Michael Bartlett will design a wearable whole-body sensor network and will receive the Young Researcher Award from the Office of Naval Research.
Horseshoe crabs are often called “living fossils” because their evolution has actually been stagnated for millions of years. However, despite the lack of long-term evolution, crabs have a unique sensory system with a network of multiple “eyes”, some of which are photoreceptors that distinguish between light and dark.
With funding from the Office of Naval Research, Michael Bartlett, an assistant professor of mechanical engineering, is using a bionic electronic version of the sensory system to develop a series of soft electronic components for human use.
Bartlett won the 2021 Young Researcher Program of the Coastal Geoscience and Optics Program of the Office of Naval Research for his efforts to transform the physiology of underwater organisms into next-generation sensor technology.
Because of the various natural sensors used by animals, Bartlett and his team in the Structure and Soft Materials Laboratory are interested in creatures such as horseshoe crabs, octopuses, and mantis shrimps. From the 10 “eyes” distributed in the shell of horseshoe crabs to the hinged compound eyes of mantis shrimp, these creatures have the ability to adjust their behavior based on the myriad information about the environment that is transmitted to the brain.
“These creatures see their world in different ways and can use multiple pieces of information to assess their environment,” Bartlett said. “This kind of situational awareness is amazing, and it makes us think about how to design sensors to increase human consciousness.”
Bartlett’s method applies the idea of complex cognitive systems to integrated electronic networks. Inspired by a system in which horseshoe crabs’ multiple eyes notify their movements, the team will equip portable devices with miniature sensors to handle the movement environment.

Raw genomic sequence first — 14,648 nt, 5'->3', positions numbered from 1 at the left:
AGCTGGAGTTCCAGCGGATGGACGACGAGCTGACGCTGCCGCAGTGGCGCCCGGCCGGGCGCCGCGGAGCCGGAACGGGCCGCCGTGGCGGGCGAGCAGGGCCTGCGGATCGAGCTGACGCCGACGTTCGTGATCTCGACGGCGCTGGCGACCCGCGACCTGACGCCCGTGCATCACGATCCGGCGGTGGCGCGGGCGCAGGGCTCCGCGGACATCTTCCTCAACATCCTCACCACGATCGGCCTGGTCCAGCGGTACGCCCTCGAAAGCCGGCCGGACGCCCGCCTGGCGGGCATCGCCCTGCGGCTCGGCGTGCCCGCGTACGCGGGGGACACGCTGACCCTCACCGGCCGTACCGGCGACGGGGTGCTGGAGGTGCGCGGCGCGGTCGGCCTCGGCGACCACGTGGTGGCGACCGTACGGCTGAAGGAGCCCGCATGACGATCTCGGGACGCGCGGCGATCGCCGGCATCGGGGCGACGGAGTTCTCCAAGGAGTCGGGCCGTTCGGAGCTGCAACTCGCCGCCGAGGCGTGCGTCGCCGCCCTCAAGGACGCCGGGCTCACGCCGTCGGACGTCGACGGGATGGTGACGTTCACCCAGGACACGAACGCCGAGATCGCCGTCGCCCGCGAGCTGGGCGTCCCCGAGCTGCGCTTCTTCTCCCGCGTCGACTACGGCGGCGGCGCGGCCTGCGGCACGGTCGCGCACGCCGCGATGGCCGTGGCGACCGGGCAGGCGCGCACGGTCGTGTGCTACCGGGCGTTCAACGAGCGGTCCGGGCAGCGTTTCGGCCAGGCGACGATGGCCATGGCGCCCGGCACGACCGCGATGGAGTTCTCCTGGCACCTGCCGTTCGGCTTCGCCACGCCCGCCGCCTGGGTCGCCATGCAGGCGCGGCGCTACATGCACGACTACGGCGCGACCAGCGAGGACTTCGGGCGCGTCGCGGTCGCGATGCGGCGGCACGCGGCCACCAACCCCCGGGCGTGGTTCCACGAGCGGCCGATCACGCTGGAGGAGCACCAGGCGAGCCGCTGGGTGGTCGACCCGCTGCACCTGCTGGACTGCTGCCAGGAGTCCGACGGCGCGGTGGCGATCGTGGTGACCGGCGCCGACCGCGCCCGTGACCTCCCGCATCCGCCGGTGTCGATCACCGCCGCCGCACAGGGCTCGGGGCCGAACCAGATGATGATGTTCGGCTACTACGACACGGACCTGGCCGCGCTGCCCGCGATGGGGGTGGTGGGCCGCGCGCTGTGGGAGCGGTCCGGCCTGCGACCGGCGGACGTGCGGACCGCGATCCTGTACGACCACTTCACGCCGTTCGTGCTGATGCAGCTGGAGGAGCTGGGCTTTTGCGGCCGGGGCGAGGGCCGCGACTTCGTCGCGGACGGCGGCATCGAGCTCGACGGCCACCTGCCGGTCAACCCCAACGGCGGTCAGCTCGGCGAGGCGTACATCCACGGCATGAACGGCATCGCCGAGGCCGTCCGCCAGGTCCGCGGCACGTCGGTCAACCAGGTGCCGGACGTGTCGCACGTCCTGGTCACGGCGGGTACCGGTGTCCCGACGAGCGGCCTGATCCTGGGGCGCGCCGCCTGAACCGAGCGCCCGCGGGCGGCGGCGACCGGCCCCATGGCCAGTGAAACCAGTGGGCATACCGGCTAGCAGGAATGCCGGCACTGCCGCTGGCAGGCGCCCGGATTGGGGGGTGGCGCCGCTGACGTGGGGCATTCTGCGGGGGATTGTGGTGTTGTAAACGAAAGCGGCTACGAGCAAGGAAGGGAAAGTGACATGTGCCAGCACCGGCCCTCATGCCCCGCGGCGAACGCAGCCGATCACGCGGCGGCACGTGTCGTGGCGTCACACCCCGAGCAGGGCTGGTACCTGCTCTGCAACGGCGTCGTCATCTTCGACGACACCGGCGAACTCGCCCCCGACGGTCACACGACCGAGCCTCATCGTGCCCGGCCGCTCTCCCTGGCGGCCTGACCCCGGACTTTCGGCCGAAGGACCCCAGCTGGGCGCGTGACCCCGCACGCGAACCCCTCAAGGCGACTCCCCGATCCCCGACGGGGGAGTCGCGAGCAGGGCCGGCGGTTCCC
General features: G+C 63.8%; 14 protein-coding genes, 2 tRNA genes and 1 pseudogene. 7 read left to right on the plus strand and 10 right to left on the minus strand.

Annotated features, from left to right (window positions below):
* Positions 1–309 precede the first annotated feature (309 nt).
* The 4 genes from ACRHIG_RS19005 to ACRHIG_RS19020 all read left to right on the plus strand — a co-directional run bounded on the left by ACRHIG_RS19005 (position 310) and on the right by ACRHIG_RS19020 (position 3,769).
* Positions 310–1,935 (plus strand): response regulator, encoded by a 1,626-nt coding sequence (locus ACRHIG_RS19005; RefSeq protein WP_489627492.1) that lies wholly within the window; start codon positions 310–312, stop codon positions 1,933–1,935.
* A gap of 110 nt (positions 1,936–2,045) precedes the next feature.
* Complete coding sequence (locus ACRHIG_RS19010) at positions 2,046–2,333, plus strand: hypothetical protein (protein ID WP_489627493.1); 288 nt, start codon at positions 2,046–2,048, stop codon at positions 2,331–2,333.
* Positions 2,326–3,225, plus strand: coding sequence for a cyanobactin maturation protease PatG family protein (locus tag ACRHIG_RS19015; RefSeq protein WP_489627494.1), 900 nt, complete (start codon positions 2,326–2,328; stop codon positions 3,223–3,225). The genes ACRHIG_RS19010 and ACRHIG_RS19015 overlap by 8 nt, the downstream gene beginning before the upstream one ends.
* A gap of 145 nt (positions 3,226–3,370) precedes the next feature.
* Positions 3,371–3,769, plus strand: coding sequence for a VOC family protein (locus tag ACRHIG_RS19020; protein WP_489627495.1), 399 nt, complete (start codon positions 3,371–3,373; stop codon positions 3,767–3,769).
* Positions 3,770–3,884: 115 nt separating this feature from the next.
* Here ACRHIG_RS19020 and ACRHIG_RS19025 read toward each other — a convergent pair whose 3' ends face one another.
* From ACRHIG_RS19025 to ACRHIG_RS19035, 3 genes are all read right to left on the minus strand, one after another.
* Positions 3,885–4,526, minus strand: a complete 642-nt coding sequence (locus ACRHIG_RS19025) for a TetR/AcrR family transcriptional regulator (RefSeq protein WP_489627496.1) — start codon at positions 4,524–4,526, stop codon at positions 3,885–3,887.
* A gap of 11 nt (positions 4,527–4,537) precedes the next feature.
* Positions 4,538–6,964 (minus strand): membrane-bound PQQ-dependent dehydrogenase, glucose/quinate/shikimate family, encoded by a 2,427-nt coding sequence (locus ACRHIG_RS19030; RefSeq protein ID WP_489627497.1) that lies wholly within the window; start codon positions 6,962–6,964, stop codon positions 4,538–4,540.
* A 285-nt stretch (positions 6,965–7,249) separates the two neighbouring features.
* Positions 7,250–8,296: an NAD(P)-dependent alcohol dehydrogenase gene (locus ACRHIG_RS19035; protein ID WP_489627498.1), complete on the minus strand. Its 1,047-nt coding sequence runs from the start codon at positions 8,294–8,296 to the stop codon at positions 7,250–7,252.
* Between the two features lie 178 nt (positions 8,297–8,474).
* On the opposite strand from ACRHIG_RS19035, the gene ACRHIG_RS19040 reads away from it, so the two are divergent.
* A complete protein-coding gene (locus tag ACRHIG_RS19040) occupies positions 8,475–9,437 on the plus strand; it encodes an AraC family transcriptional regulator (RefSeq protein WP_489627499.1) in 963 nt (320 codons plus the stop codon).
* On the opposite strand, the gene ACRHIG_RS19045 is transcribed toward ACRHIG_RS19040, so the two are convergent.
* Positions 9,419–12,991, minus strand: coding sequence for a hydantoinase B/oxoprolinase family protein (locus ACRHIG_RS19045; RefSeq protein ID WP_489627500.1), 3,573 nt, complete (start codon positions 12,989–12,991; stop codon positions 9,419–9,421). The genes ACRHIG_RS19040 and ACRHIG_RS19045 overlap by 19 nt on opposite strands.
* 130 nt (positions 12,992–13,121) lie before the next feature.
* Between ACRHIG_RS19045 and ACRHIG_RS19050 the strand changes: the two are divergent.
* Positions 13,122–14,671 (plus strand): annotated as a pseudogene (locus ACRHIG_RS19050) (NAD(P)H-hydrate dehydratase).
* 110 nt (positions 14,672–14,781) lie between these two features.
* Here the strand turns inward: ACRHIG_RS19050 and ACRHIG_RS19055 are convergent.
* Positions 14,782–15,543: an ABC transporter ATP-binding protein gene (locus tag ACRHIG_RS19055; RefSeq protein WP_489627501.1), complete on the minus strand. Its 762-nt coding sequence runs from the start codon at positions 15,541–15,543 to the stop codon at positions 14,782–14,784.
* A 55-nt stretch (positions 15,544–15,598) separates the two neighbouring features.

The data provided by the sensors will be combined to provide a more reliable image of the object’s environment. The central processing unit of the portable network will use its connected sensors to provide advanced vision, sound and proximity functions to solve potential problems.
To develop this technology, Bartlett will draw on his extensive experience in the field of soft electronics. In a recent project, he developed a polymer composite material containing liquid metal inclusions, and a device that replaced traditional cables and rigid materials with highly flexible materials. These new devices feel like skin, but carry electricity. Since then, the laboratory has used these skin-like electronic devices for soft wireless charging devices and powerful self-healing circuits. For this series of sensors, the team is rebuilding many hard-wired components into soft electronic devices to accommodate the maximum range of motion and comfort.
“With the development of soft electronics, we see the potential to create wearable devices that feel like a second skin and provide users with diverse data,” Bartlett said. “This can improve sensory perception and thus better understand someone’s environment.”
Bartlett believes that the “second skin” nature of the technology can be transformed into a next-generation diving suit, which is made of soft material components that are more like natural fabrics, rather than rigid and heavy equipment, with greater range of motion and faster Motion response.
“Ultimately, our goal is to significantly improve the basic understanding of soft sensing architecture, enabling wearable platforms to mimic underwater creatures and provide users with real-time sensor data to better understand their environment,” Bartlett said . “What if you can feel your surroundings? It’s like having eyes behind your neck.”